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Always trust your gut. It knows what your head hasn’t figured out yet.

Overthinking is the biggest cause of our unhappiness. We have all walked that path or experienced it at some stage of our lives.

So, what makes us second-guess ourselves?

Well, there is a myriad of reasons as to why. It can be from a lack of trust in self, insecurity about one’s decision, a lack of confidence or a repeating cycle of self-doubt.

I don’t know about you, but I have second-guessed myself a good deal of my life. Being the sensitive soul that I am, I have lost count of how many times I have said to myself:

I wonder if that was the right thing to say…

What about if they misinterpreted what I said and took it out of context?

What if I had done this instead? I wonder if I would have had a different response…

And the list goes on. ‘What if’ or ‘what could have been’ are the norm with most of my weeks.

Second-guessing shows up in so many different ways, especially when it comes to making decisions.

A second-guessing mind is known as a false mind

When we allow thoughts and feelings to flow through with no barriers, no ‘buts’ and no restrictions, this is what we call a free-flowing mind. A second-guessing mind is known as a normal human mind, which means that we are getting in the way of our free-flowing mind.

Making a decision can be difficult when there are no alternatives. I get that at times you have to take calculated risks, because not taking risks or acting sometimes can mean you losing the opportunity at hand.

However, my motto is when you can’t make a decision, that is a sure sign to not make one until you feel ready to do so. By putting this into practice, you will find less second-guessing because you had the time to reflect, pause and work through your options.

The way that it works for me is to write a list of pros and cons so it is out of my head and in front of me.

Doubt kills more dreams than failure

Often, I see leaders second-guessing themselves by seeking validation from their external environment, whether they were good enough, smart enough or what others may have thought about them.

You can almost see it in action. Their self-talk or inner dialogue is rambling so loud that it is creating invisible networks that could power a whole city.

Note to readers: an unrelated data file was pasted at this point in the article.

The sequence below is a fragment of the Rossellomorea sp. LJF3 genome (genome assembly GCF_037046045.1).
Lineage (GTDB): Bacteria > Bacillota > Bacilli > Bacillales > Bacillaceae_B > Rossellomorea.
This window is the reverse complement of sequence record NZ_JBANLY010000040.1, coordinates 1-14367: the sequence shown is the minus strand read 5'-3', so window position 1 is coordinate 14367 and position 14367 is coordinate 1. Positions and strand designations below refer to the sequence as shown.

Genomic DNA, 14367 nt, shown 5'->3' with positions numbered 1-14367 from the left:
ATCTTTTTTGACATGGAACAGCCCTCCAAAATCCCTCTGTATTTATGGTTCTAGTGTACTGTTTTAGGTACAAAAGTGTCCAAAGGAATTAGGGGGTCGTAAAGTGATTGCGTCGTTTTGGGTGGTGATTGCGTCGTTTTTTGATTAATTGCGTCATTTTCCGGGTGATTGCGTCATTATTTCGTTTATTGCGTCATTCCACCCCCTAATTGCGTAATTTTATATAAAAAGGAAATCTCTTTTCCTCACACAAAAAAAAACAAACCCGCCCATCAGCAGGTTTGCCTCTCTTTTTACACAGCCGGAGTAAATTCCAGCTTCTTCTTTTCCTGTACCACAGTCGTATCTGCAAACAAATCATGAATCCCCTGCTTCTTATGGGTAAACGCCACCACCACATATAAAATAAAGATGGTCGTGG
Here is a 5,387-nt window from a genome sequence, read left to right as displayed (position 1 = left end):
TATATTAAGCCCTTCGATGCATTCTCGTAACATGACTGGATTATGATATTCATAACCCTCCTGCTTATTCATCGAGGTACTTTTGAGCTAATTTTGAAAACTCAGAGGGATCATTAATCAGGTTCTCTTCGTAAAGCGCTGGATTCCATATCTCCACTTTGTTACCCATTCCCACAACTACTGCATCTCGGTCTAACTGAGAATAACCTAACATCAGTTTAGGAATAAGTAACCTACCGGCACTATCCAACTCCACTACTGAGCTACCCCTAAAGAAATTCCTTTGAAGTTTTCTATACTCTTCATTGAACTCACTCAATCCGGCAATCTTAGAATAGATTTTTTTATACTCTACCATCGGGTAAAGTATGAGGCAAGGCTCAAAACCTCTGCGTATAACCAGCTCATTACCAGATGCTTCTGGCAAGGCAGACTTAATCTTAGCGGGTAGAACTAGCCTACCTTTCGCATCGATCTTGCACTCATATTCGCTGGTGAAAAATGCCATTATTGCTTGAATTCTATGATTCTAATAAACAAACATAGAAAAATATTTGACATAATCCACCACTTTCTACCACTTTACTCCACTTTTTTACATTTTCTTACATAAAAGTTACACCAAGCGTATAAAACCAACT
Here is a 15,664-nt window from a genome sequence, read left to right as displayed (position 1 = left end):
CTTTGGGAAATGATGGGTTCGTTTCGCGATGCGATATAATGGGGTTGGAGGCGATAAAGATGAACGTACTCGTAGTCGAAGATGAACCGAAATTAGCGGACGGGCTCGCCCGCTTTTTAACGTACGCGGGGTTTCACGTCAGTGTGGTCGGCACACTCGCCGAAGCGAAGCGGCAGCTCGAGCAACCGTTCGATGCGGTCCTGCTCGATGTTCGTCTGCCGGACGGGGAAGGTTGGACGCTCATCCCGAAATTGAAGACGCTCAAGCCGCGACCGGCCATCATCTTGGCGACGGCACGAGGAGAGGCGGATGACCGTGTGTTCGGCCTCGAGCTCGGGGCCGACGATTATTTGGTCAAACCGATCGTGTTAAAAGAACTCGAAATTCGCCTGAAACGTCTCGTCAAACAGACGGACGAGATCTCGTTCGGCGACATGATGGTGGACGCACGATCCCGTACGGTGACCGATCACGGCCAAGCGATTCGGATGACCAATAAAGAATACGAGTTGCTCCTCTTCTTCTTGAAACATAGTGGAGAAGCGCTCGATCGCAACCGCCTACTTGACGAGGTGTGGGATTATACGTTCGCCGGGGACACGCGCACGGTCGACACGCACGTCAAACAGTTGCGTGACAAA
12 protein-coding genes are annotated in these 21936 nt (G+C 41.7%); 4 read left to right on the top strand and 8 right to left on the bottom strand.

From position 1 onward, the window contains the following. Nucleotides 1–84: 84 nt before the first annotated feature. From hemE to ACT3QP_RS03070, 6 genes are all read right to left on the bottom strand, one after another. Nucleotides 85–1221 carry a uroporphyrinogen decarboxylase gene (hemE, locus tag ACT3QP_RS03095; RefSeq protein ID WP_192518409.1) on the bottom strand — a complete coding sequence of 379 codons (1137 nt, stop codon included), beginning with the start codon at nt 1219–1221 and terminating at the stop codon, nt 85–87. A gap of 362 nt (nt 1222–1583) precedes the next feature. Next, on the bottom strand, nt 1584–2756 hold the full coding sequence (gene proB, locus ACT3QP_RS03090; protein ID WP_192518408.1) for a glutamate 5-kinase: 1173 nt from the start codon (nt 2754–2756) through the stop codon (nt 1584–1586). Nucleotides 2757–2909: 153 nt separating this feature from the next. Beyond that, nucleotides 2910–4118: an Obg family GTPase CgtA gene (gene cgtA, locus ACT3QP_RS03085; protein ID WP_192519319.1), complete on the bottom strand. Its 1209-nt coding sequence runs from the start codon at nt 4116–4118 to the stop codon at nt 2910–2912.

The inner dialogue sounds a little like this:

I wonder if they thought I was good enough?

I wonder if I came across smart enough, like I looked like I knew what I was talking about?

I wonder if they like me and if I am going to connect with them?

I wonder if they are going to believe in me and if I am going to convince them that this is a good idea?

One of the most common ones is, ‘I wonder what they are going to think of me?

When you start seeing your own worth, you will find it harder to stay around people who don’t.

Consequently, you won’t care so much about what others think of you.

Your addiction to validation 

One of my astrology teachers once said, ‘seeking external validation is like the sun asking the moon’s permission to shine.’ She further went on by explaining that we all must stop seeking internal peace, love and unity through external validation.

Far too often, individuals focus on receiving validation from family, friends, peers or anyone that they would consider an authority figure.

Don’t get me wrong, it’s okay at times to ask for somebody else’s opinions, thoughts or feelings. It’s when we are continuously asking others what they think before making decisions on important matters.

What might happen is that you don’t receive the right kind of advice or information, which could have quite an impact on your level of confidence, self-esteem or motivations. By doing so, it will have an impact on your own acceptance, belief and confidence.

Seeking validation will keep you trapped

Imagine you are working on a project. You are asking for so much feedback, validation and other people’s opinions to the point where you are constantly changing the presentation of your project just to please others.

This ends up making your project not look nor feel like your project at all. It has lost your brand, your vision and your character altogether.

However, imagine this. If you were to go on by your own feelings of what made you feel right and good about what you were doing, you would then be seeking internal validation, uplifting your worth with this inner knowing that you did an amazing job.

Now, how empowered would you feel right then and there?

This is why it is key not to give your power away to others. You need to have your back. You need your own support and infrastructure. Doing so will make you feel stronger, more successful and more confident.

People can think what they like. Don’t desire their validation.

To read the first piece in this two-part series on the impact of second-guessing and how to build confidence in decision-making, click here.